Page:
When Robert Helfer and Lisa deGruyter decided to retire to West Virginia, they knew they wanted a UU church, and knew there were only four in the state, all in cities where they didn’t want to live. They had joined the Church of the Larger Fellowship – then, before the Web, the worldwide UU “church in the mailbox” – when they were newlyweds and moved to Columbia, Tennessee, 45 miles from the nearest UU church, in Nashville. Then they started driving those 45 miles every Sunday (and on a memorable Saturday night in a snowstorm for a potluck annual meeting) and joined the Nashville church. When they moved to Austin, Texas, they joined the First Unitarian Universalist Church of Austin (then First Unitarian), where they raised two children and were active members.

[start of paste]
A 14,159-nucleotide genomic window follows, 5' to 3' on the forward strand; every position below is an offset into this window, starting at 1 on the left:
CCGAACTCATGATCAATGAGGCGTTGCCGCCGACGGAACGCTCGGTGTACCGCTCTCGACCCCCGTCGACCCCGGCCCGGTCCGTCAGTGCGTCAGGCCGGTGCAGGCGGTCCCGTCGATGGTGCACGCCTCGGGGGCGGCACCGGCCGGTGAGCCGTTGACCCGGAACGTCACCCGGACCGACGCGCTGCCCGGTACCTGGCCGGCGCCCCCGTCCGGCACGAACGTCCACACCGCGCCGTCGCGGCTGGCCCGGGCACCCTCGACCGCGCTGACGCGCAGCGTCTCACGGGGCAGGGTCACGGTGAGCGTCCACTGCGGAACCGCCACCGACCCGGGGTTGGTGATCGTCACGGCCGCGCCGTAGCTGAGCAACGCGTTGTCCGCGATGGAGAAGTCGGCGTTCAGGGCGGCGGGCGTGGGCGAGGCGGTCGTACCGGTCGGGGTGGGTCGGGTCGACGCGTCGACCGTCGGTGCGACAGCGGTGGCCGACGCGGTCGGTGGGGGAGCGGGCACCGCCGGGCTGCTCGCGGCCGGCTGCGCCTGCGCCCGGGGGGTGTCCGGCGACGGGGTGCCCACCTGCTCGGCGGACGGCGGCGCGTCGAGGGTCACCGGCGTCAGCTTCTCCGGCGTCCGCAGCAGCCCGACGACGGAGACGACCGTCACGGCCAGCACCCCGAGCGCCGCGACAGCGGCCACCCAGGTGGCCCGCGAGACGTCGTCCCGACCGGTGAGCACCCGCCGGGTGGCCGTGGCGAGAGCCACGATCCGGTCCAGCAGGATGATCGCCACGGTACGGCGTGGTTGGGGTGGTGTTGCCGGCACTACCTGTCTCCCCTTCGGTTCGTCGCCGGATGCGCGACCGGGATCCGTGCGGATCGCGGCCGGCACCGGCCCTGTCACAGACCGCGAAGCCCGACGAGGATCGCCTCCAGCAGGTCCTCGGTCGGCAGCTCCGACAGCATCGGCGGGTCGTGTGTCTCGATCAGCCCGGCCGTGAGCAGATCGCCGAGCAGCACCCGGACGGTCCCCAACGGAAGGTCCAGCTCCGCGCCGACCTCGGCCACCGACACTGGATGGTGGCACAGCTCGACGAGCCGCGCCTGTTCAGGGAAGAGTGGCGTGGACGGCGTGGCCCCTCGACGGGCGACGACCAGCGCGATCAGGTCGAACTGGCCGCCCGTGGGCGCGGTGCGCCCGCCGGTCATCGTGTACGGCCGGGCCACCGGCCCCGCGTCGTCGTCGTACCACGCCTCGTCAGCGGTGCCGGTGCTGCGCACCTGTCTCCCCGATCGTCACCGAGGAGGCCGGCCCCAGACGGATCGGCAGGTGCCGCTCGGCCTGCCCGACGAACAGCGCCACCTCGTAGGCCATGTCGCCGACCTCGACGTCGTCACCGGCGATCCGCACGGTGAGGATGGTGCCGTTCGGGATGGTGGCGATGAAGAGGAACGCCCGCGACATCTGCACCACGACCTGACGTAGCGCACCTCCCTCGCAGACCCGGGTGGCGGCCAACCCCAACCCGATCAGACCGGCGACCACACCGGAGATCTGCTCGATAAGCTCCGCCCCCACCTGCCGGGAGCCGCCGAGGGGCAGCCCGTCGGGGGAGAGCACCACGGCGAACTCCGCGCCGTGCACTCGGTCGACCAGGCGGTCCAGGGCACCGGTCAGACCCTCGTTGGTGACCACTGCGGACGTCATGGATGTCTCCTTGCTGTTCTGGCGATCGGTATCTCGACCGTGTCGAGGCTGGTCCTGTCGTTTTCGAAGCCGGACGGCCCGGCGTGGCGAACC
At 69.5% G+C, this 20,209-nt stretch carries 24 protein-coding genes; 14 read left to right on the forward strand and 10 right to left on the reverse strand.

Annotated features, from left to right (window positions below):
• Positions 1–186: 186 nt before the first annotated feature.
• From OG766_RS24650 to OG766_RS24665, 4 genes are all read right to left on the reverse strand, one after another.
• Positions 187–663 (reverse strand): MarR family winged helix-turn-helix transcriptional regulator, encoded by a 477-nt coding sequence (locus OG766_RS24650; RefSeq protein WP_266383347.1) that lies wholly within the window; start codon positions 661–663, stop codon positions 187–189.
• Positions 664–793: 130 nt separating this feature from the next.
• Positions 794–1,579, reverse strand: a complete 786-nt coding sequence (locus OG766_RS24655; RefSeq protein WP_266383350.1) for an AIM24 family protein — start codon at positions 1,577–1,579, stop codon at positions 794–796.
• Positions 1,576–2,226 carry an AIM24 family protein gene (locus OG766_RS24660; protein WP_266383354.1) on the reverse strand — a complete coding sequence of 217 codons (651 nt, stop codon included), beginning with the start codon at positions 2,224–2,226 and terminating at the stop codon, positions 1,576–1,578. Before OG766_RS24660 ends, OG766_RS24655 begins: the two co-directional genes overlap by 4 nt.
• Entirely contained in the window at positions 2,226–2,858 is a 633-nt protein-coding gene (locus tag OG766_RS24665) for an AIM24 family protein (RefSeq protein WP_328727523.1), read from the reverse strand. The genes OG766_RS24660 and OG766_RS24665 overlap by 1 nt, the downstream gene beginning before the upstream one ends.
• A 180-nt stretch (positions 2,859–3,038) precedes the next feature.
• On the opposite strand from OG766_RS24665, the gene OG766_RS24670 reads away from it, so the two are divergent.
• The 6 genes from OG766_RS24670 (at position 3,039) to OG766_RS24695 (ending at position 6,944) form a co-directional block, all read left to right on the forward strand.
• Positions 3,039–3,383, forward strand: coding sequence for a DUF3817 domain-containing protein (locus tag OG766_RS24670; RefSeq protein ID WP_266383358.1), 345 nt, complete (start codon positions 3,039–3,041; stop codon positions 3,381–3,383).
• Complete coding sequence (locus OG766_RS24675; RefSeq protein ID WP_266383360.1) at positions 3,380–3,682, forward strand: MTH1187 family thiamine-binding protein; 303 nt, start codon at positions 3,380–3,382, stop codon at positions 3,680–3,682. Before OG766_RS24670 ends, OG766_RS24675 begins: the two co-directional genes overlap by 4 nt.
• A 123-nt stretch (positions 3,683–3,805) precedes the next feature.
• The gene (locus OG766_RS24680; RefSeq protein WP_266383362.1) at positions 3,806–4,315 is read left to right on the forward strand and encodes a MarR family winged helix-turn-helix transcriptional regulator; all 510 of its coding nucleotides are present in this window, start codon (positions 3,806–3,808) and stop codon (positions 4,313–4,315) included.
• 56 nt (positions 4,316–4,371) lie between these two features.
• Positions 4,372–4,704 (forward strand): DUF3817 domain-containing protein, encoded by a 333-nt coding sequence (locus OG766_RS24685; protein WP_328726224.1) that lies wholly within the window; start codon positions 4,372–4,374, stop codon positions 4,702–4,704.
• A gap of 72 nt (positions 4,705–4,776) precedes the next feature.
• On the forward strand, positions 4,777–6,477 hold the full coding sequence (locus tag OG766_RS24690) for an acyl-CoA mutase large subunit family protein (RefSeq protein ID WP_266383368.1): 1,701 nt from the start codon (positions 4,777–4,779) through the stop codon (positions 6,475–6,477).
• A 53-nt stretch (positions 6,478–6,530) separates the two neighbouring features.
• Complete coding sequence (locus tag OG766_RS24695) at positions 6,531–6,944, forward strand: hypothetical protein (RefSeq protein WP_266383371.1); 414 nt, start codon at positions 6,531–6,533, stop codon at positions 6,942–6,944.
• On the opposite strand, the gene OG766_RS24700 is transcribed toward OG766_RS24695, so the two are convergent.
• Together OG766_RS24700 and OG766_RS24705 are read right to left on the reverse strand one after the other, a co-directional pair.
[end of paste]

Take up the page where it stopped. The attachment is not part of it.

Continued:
After looking up and down the center of West Virginia, Robert and Lisa found a wonderful house in Clarksburg. Amazingly, they soon discovered that a neighbor, Michael O’Kelly, was a retired UU minister, and serving one Sunday a month at the Morgantown UU Fellowship. Michael’s wife, Marilyn, died the next spring. He has retired completely, and decided to put his energy into the Morgantown church as a member. But it was encouraging to know that the area had produced Michael, whose parents were from Clarksburg, and Marilyn, who grew up in Clarksburg, and to have their moral support.
It was a half-hour drive to Morgantown, and Robert and Lisa decided that they would rather have a church in their own community, and that there must be others in the area who were UUs, or would be if they knew such a thing existed and had a congregation near. But how to find them? Most new UU churches are started as spin-offs from a church in a larger city, and no-one Lisa talked to had many ideas about how to go about starting from scratch. The UU new church process assumes that you have a core group of people who serve as an organizing committee, and suggests that you not publicize or hold a public service until you can expect 100 people to show up.